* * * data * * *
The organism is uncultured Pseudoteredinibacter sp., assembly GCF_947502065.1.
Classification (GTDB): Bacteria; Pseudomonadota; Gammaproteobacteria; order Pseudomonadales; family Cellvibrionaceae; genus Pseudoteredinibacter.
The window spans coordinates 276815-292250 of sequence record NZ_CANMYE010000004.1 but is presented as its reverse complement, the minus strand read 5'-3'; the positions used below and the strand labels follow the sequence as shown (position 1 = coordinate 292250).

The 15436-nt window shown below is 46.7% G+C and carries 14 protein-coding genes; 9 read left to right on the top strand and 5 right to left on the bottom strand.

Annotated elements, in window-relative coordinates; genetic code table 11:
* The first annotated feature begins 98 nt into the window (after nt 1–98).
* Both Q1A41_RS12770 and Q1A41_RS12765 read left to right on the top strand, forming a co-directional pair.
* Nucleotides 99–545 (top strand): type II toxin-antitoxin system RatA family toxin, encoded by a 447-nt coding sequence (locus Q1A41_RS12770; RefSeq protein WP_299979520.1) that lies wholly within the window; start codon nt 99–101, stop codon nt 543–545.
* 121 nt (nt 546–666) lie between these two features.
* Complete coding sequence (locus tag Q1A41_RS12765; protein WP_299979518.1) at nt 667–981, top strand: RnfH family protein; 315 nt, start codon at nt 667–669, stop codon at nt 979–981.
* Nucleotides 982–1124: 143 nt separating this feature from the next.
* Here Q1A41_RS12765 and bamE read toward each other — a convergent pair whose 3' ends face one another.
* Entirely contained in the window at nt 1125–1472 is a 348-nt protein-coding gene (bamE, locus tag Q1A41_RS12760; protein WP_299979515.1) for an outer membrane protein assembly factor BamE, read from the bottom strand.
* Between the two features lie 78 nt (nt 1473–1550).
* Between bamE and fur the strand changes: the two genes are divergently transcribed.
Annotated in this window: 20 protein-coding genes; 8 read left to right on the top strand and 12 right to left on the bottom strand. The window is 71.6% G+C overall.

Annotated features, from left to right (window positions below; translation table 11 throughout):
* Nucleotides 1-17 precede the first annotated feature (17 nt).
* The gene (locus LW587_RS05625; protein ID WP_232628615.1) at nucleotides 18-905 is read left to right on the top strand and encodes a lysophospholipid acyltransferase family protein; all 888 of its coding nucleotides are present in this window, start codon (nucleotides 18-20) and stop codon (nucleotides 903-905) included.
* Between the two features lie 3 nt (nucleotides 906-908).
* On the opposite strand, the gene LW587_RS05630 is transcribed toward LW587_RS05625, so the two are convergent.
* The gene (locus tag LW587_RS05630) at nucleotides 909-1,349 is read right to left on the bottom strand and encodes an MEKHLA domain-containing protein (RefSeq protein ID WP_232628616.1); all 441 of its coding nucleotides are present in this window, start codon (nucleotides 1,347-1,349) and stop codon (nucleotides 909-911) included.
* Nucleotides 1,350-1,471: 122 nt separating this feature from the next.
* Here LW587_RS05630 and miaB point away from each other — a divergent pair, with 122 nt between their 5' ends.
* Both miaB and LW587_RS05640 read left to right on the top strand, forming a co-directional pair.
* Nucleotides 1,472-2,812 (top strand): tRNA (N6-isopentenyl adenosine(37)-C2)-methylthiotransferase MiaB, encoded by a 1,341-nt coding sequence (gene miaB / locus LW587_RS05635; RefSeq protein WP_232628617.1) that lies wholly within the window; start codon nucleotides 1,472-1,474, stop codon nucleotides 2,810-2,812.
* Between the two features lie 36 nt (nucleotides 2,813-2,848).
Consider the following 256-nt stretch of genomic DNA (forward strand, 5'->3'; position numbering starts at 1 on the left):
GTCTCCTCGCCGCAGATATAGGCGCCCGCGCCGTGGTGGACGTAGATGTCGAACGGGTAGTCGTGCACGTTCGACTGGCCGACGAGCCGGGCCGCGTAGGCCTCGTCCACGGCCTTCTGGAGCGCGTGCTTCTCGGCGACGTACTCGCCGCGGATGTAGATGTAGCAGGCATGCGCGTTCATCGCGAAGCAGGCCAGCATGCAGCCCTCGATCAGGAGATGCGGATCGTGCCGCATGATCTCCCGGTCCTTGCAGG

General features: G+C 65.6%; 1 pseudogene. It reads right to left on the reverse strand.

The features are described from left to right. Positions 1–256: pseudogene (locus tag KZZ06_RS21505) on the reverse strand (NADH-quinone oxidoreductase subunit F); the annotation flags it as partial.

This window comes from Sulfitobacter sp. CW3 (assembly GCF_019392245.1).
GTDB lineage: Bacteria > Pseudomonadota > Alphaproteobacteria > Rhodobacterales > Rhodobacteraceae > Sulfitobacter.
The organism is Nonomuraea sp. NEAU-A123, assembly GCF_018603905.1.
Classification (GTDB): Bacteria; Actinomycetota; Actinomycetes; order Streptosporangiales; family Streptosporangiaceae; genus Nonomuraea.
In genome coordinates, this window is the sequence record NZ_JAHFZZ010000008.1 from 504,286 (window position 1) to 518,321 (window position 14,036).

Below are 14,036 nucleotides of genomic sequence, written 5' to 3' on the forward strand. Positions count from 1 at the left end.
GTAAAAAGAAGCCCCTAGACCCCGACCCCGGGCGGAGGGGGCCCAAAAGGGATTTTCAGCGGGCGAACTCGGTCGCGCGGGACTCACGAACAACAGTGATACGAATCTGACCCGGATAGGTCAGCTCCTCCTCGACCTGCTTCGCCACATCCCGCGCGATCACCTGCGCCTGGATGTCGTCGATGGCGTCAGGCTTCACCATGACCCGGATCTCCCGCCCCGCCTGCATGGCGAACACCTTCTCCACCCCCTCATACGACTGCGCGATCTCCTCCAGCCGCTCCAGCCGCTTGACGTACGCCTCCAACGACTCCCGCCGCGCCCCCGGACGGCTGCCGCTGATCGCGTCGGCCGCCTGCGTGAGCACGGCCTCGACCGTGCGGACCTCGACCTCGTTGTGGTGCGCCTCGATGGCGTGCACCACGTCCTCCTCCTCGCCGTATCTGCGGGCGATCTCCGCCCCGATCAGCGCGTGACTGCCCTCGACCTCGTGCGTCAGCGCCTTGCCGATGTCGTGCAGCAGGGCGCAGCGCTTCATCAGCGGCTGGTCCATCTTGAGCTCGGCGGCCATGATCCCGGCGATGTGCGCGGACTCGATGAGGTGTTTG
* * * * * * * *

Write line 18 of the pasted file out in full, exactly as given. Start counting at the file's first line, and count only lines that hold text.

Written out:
* Nucleotides 1-17 precede the first annotated feature (17 nt).